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Gisela Colon

Gisela Colon is an artist who is very conscious of her own historical lineage and position within an ongoing dialogue on light and space. She expands the dialogue on space composition by introducing a strong kinaesthetic element we cannot see until we physically interact with her sculptures, by moving around them to change the iridescent colors and mysterious forms which emanate from within. 

Her sculptures continually mutate which gives them a more organic quality than her predecessor’s work. Rather than a static lens looking out at an external world, her sculptures have a dynamic interior life which is set in motion by the viewer’s movements — recalling transformational processes we observe walking in nature.

This organic overlay expands the dialogue on minimalist concerns and use of industrial materials by introducing a more fluid quality, which also blurs sexual divisions. Colon is clearly paying an homage to her Light and Space and Minimalist predecessors but she adds a contemporary feminine twist to the dialogue.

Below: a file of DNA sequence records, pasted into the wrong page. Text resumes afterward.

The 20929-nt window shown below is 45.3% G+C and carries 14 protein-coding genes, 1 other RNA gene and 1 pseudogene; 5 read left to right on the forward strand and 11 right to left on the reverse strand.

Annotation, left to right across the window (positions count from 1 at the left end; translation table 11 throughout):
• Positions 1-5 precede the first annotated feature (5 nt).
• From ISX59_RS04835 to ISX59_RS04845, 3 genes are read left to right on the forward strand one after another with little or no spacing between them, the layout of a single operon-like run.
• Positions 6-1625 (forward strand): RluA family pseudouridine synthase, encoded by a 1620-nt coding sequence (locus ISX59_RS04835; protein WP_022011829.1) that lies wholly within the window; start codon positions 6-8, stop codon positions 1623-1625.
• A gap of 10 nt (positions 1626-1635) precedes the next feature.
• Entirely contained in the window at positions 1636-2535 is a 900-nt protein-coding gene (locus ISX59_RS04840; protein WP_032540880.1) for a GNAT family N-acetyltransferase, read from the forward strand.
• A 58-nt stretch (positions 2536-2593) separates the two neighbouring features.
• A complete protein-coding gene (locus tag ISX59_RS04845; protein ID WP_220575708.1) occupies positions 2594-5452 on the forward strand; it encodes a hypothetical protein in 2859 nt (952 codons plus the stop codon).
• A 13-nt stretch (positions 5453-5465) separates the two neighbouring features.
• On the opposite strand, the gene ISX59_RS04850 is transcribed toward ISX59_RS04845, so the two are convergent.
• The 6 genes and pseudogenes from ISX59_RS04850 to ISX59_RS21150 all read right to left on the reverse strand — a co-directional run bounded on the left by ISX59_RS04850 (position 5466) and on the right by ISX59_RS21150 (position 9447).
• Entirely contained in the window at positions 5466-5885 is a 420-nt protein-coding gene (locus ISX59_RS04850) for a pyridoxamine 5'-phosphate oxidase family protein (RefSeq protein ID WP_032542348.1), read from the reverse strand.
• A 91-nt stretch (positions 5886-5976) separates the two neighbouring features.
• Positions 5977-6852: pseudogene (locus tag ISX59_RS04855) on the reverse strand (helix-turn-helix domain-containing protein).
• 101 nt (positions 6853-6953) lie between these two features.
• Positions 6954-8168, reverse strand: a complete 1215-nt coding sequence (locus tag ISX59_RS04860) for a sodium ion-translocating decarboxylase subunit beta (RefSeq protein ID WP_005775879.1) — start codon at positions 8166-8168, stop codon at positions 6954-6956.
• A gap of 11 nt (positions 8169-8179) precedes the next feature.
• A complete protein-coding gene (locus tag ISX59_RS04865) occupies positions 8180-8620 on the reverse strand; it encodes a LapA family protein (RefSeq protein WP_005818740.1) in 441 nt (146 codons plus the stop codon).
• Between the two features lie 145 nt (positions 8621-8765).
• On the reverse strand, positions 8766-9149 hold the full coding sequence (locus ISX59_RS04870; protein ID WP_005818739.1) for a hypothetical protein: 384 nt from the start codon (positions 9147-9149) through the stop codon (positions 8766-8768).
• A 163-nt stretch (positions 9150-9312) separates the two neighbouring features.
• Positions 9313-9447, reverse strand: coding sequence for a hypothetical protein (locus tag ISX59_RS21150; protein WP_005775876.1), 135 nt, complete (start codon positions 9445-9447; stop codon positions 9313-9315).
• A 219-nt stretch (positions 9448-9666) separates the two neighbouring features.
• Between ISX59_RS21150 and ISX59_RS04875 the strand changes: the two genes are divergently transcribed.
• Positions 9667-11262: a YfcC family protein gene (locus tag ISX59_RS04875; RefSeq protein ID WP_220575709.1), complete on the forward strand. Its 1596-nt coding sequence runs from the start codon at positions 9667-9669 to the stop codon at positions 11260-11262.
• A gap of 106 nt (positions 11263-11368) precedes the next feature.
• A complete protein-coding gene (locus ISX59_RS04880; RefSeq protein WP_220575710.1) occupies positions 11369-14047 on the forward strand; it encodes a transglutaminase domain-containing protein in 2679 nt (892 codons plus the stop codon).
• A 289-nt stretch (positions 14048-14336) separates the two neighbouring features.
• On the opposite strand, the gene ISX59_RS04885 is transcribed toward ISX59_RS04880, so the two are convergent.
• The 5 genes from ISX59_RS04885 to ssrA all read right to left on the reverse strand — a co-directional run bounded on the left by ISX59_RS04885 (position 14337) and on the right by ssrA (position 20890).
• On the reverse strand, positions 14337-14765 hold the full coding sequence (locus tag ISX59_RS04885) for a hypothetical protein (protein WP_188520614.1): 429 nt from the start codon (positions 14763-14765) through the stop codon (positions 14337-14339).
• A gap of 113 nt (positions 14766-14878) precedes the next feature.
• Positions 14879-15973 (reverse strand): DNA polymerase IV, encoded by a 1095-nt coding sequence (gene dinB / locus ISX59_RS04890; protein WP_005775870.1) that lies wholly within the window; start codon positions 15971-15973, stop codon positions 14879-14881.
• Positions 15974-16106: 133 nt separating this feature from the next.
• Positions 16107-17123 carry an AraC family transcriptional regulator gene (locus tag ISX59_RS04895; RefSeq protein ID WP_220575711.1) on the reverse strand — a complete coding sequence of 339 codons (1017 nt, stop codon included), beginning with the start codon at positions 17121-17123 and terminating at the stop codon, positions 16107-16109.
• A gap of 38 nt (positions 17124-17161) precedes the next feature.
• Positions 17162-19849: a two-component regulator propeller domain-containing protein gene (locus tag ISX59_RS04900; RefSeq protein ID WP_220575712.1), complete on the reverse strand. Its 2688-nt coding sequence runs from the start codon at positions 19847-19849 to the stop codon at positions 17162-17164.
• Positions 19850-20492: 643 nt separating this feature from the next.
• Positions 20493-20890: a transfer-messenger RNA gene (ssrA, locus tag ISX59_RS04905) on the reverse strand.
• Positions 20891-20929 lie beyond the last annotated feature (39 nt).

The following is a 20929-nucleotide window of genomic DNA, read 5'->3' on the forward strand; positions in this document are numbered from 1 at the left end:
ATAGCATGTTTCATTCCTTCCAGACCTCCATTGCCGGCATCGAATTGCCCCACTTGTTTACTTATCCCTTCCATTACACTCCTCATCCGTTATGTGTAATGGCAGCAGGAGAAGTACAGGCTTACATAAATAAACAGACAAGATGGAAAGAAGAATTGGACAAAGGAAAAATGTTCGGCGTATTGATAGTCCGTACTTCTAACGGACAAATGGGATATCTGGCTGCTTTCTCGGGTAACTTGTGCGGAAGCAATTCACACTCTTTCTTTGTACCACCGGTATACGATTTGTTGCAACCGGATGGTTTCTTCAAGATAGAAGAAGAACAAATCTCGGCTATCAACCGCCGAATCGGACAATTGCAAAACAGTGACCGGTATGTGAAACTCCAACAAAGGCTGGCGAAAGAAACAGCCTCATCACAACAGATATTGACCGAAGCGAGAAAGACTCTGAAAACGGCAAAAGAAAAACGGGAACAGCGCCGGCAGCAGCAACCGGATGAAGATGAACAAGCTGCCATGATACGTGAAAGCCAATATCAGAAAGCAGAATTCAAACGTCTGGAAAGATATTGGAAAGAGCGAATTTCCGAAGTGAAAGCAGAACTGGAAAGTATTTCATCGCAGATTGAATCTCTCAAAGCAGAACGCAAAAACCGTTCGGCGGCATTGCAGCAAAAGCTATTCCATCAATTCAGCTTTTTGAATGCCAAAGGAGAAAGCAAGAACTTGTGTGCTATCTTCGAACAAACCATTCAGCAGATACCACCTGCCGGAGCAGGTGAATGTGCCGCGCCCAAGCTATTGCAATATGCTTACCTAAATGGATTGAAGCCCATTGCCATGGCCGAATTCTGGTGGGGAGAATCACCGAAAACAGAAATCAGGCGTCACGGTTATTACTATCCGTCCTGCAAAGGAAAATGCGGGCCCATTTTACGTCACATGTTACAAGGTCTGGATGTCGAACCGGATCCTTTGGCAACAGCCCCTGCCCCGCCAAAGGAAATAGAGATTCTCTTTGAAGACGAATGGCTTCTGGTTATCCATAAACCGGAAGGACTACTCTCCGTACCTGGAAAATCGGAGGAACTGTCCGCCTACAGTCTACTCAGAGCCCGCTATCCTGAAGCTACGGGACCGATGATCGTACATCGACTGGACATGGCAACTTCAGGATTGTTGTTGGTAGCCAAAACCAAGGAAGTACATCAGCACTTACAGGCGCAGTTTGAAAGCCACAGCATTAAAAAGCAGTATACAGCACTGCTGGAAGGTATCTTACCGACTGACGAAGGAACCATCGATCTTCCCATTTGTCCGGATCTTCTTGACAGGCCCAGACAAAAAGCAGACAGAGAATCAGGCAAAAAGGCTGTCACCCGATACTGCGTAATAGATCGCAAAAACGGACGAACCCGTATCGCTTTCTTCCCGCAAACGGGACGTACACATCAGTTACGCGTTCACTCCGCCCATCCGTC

Her love of fecund shapes obviously relates to female organic forms like pods, cocoons and vessels that generate new life resembling pupa and larva.

Colon was initially known for riffing on Craig Kauffman’s signature bubble forms, but came into her own by introducing these prenatal forms into his geometric economy — giving them a fertile interior life. But Colon makes a quantum leap with her free-standing monolith sculptures.

These new works are a further play on gender fluidity because she transforms male phallic shapes into female noni shapes by combining diaphanous, internal floating forms, in a play on monumentality and delicacy – which recalls the sexual ambiguity of Louise Bourgeois’ witty sculptures.

Colon captures the élan of our times in her dynamic minimalist sculptures by demonstrating that sexuality is a spectrum and that as an artist she is not constrained by outmoded gender definitions. 

She owns her freedom to explore lessons she learns from studying both art and life itself. Colon embraces the legacy of her male predecessors and invigorates this history with her own instinctive understanding of female body rhythms. It is a powerful alchemy for creating sculpture which is unashamedly beautiful.